اثر برتری خشم پیشرفته در اختلال اضطرابی فراگیر و اختلال پانیک
|کد مقاله||سال انتشار||مقاله انگلیسی||ترجمه فارسی||تعداد کلمات|
|31676||2012||8 صفحه PDF||سفارش دهید||7098 کلمه|
Publisher : Elsevier - Science Direct (الزویر - ساینس دایرکت)
Journal : Journal of Anxiety Disorders, Volume 26, Issue 2, March 2012, Pages 329–336
People are typically faster and more accurate to detect angry compared to happy faces, which is known as the anger superiority effect. Many cognitive models of anxiety suggest anxiety disorders involve attentional biases towards threat, although the nature of these biases remains unclear. The present study used a Face-in-the-Crowd task to investigate the anger superiority effect in a control group and patients diagnosed with either generalized anxiety disorder (GAD) or panic disorder (PD). The main finding was that both anxiety groups showed an enhanced anger superiority effect compared to controls, which is consistent with key theories of anxiety. Furthermore, both anxiety groups showed a differential pattern of enhanced bias towards threat depending on the crowd in the displays. The different attentional bias patterns between the GAD and PD groups may be related to the diverse symptoms in these disorders. These findings have implications for the diagnosis and treatment of anxiety.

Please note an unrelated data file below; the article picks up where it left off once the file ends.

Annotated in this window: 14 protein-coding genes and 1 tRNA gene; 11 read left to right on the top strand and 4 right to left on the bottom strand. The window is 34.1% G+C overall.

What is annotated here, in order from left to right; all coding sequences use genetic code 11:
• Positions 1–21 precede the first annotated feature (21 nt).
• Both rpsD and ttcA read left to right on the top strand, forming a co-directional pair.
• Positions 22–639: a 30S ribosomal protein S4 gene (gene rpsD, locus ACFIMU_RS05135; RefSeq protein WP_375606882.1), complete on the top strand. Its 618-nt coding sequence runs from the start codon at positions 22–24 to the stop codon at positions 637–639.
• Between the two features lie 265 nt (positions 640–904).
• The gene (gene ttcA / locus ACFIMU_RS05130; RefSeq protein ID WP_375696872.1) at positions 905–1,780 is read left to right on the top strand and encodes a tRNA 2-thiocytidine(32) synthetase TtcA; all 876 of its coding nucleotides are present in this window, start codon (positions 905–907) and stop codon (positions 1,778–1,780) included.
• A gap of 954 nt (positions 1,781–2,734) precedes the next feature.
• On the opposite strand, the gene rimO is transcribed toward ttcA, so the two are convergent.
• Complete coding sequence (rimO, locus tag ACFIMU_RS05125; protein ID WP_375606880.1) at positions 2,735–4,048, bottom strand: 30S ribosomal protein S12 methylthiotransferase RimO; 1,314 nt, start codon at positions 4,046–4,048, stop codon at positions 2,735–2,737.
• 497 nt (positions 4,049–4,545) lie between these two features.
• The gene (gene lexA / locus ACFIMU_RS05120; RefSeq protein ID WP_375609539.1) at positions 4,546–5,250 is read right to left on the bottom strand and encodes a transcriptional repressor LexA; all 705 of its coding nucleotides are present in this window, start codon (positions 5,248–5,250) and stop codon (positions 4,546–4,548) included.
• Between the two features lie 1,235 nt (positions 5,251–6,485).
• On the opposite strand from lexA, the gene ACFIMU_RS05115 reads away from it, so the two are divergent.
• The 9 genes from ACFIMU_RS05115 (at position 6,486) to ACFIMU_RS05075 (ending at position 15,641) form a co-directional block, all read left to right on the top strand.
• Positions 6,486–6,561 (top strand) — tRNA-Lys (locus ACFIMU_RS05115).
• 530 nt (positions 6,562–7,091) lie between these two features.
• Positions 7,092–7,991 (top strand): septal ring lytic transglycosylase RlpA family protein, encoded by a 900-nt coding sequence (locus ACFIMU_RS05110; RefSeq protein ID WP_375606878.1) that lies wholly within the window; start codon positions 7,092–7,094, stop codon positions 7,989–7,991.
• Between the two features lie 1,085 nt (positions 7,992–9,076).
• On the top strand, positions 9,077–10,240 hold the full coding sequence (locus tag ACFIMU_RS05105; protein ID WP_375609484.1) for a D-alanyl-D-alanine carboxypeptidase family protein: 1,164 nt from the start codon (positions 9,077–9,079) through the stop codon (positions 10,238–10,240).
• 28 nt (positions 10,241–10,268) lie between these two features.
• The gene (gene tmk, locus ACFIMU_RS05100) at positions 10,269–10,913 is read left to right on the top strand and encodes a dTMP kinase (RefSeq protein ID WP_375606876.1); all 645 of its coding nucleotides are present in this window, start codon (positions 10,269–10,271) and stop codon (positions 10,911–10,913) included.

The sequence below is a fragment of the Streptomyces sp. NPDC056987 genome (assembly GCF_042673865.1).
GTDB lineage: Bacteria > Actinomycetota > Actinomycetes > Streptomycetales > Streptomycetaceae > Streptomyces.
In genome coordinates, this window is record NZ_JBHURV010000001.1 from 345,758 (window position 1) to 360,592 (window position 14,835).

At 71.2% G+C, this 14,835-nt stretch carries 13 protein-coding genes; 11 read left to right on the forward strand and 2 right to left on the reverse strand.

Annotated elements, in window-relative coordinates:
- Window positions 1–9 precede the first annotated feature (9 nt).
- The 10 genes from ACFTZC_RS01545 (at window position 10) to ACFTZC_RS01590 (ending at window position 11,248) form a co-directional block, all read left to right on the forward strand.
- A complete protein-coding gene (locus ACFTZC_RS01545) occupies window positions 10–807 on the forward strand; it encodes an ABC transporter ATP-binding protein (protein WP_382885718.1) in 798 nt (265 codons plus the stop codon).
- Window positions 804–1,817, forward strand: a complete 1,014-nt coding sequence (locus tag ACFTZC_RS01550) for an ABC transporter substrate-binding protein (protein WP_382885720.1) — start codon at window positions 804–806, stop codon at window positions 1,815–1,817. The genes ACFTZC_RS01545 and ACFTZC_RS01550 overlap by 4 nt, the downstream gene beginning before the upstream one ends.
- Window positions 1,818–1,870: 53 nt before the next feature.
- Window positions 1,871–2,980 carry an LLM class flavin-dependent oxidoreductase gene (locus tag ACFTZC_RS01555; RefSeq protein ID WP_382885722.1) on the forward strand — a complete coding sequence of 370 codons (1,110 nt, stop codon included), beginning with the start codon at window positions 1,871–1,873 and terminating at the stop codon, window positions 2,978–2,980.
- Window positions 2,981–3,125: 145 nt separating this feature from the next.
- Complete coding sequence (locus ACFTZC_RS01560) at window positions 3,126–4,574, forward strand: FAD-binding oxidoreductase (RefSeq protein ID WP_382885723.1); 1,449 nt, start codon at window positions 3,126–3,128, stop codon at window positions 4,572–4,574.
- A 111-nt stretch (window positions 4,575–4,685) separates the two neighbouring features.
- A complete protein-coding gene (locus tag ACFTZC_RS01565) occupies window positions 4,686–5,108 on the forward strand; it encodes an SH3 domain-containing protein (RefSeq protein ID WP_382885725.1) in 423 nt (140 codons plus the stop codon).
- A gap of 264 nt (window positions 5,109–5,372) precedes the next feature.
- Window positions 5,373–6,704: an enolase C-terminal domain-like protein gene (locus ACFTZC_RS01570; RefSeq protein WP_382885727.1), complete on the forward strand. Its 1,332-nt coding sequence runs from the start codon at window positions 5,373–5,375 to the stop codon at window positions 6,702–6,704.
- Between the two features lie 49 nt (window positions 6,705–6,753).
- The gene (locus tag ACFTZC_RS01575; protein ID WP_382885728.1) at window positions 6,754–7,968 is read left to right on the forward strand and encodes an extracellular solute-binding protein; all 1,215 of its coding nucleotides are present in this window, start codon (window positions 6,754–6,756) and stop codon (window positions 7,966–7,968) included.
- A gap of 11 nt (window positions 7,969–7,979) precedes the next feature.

Humans sense more information in their environment than they can effectively process, so attention is necessary to filter out unnecessary information and to focus on relevant items. Many cognitive theories of anxiety propose that biases in attention play an important role in the causation and maintenance of anxiety disorders (Beck, 1976, Eysenck, 1992, Mathews, 1990, Williams et al., 1988 and Williams et al., 1997). There is now much evidence showing that high-trait anxious people and patients with clinical diagnoses of anxiety display attentional biases towards threatening information (for reviews see: Bar-Haim et al., 2007, Mathews and MacLeod, 2005 and Mogg and Bradley, 2004). Much of the evidence for attentional biases in high anxiety has emerged from a small number of experimental paradigms, including the Stroop task, dot probe and Face-in-the-Crowd tests. In the modified Stroop task people have to name the colours of words printed in different fonts, either in a list or presented one at a time. Findings have revealed that anxious individuals show greater interference when colour-naming threatening words compared to neutral words (Williams, Mathews, & Macleod, 1996). This is proposed to reflect that attention to the negative content in distracter words interferes with performance on the central task of naming the ink colour. This effect has also been shown when words are masked to restrict awareness (MacLeod and Rutherford, 1992 and Mogg et al., 1993), and there is evidence that the Stroop effect in these modified designs also predicts the amount of later distress experienced from a disturbing life event (MacLeod & Hagan, 1992). However, it has been argued the mechanisms underlying this effect may actually reflect disruption caused by the emotional valence, rather than attentional effects (Mathews & MacLeod, 2005). In addition, some propose that word stimuli may be limited in anxiety research for a number of reasons (Bradley et al., 1999 and Mogg and Bradley, 2004). For example, words could represent a weaker stimulus or might have a more indirect relationship with ‘real-world’ dangers, compared to pictorial representations of threat. There is also a possible confound that anxious people may be more familiar and experienced with threat-related words compared to controls. Facial expressions of emotion might represent a more potent and ecologically valid type of stimuli for investigating biases towards threat in anxiety research. Other experimental methods, including the dot probe and Face-in-the-Crowd paradigms, have utilised images of facial expressions to investigate attentional biases in anxiety. Dot-probe paradigms typically involve two pictures appearing briefly in a display, followed by a target probe appearing behind the location of one of the pictures. Faster responses to a target are inferred to show that attention was preferentially allocated to the picture that appeared in its location. A number of dot-probe studies have reported that people with high trait anxiety and those diagnosed with clinical anxiety show an attentional bias for threatening information, including facial expressions of emotion (Bradley et al., 1999, Mogg and Bradley, 1999, Mogg and Bradley, 2002, Roy et al., 2008 and Waters et al., 2008). For example, using a dot probe paradigm, Mogg and Bradley (1998) showed that people with high trait anxiety attended more to threatening faces presented at 500 ms or 1250 ms compared to a control group and people with dysphoria. Another method used to study the detection of threat using images of emotional expressions is the Face-in-the-Crowd paradigm. Hansen and Hansen (1988) carried out the original study involving groups of photographs showing emotional expressions arranged in displays. Participants had to search the displays and decide if a discrepant face was present or not. They reported that people detected angry faces faster and more accurately than happy faces, and interpreted this to illustrate a threat superiority advantage for angry faces compared to friendly faces. However, the study was limited after discovery one of the photographs had a shadow in it, which may have affected the results (Purcell, Stewart, & Skov, 1996). Further studies developed computer-drawn schematic faces instead of photographs, to avoid visual confounds between stimulus types. These versions of the Face-in-the-Crowd task have used schematized angry, happy and neutral expression faces arranged in displays on a computer screen. Participants decide if all the faces in the display are the same, or if there is one face that is different than the rest. A number of studies with control participants have used the Face-in-the-Crowd task with schematic faces and found that angry faces are detected faster and more accurately than friendly faces, termed the anger superiority effect (Ashwin et al., 2006, Eastwood et al., 2003, Fox et al., 2000 and Öhman et al., 2001). These findings support ideas of an evolutionarily developed threat detection module that preferentially detects stimuli in the environment that signal threat and allocates attentional resources towards them (Öhman, 1986, Öhman and Mineka, 2001 and Öhman et al., 2001). To date only a small number of studies have been reported using the Face-in-the-Crowd task with people who are high anxiety or diagnosed with anxiety disorders. Most of these studies have included people with non-clinical high anxiety or with diagnoses specific to social anxiety. Byrne and Eysenck (1995) used this paradigm with photographs of people expressing angry and happy expressions in displays and found that individuals high in subclinical trait anxiety were faster in detecting angry faces compared to low trait-anxiety. Gilboa-Schechtman, Foa, and Amir (1999) used a similar Face-in-the-Crowd design to Byrne and Eysenck with photographs and reported that people with social anxiety disorder showed greater attentional biases for angry versus happy faces compared to controls. A study by Juth, Lundqvist, Karlsson, and Öhman (2005) utilized the Face-in-the-Crowd paradigm with schematic faces, instead of photographs, and found that people with high social anxiety showed more effective detection of angry compared to happy faces. Another Face-in-the-Crowd study using schematic faces and different display sizes found that people with social anxiety disorder had shallower slopes for detecting angry faces compared to happy faces (Eastwood et al., 2005), illustrating that angry faces capture attention more easily than happy faces in those with social anxiety. They further reported that people diagnosed with PD also had a greater attentional bias towards angry faces, comparable with the social anxiety group. A meta-analysis by Bar-Haim et al. (2007) looked at 172 different studies measuring bias towards threatening information in people with and without high anxiety using a variety of experimental paradigms. The authors reported a robust threat-related bias with a low to medium effect size was evident in people who are diagnosed with anxiety disorders or have high sub-clinical measures of trait anxiety. Generalized anxiety disorder (GAD) and panic disorder (PD) are both clinically diagnosed anxiety disorders. GAD is characterized by heightened anxiety and tension alongside difficulty in relaxing. People with GAD have excessive and often irrational worry about aspects of everyday life (APA, 1994). Their worry is characterized by repeated negative thoughts about possible threat, which may emerge from attempts at avoidance or coping (Borkovec & Roemer, 1995). This pervasive worry is beyond that normally experienced in everyday life, and expresses as chronic and exaggerated anxiety. Therefore, individuals with GAD tend to always be anticipating disaster and worrying about issues such as health, money, family, friends, and work. In contrast to the chronic low-level anxiety found in GAD, panic disorder (PD) involves unexpected episodes of intense fear accompanied by physical symptoms, and persistent apprehension over their recurrence or consequences (APA, 1994). A strong component of PD is the fear of embarrassment or humiliation from others. In fact, individuals often report a desire to avoid or escape public places because they would feel embarrassed or humiliated if they had a panic attack there. Since social elements are an important factor, it is thought people with PD might be biased towards cues of social evaluation, such as emotional expressions (Eastwood et al., 2005). While GAD and PD present with dissimilar behavioural profiles, the nature of any differences between PD and GAD in their attentional biases towards threat is currently unknown. One idea is there might be a common core threat-related attention bias shared by the various anxiety disorders, with attentional differences between disorders emerging from other factors (Bar-Haim et al., 2007). Alternatively, distinctive patterns of attentional biases related to behavioural symptoms might be evident across various anxiety disorders. While there is some initial evidence to suggest various anxiety disorders might show differences in how they process threatening information, there is a lack of experimental findings in this area (Amir et al., 1996 and Vrana et al., 1995). Research has shown differences between anxiety disorders in the timing of attentional biases, with some disorders showing early biases towards threat and later biases away from threat (Mogg and Bradley, 2004 and Mogg and Bradley, 2006). However, Eastwood et al. (2005) reported that social phobics and those with PD had similarly enhanced attention towards threatening faces. There have been a number of mixed findings to date, so further research is needed to better understand the nature of cognitive biases in anxiety disorders. 1.1. Experimental aims The main aim of the present study was to investigate attentional biases towards angry faces in control participants and clinical patients diagnosed with either GAD or PD using the Face-in-the-Crowd task with schematic faces. Schematic faces were used because they are highly matched on low-level visual characteristics, which minimizes potential visual confounds that can occur between expressions in real photographs (Fox et al., 2000 and Öhman et al., 2001). We predicted that the GAD and PD would show enhanced anger superiority effects compared to controls. Since PD is associated with heightened concerns about socially observed anxiety, we hypothesised people with PD might show even greater anger superiority effects compared to those with GAD, especially when crowds contained emotional faces.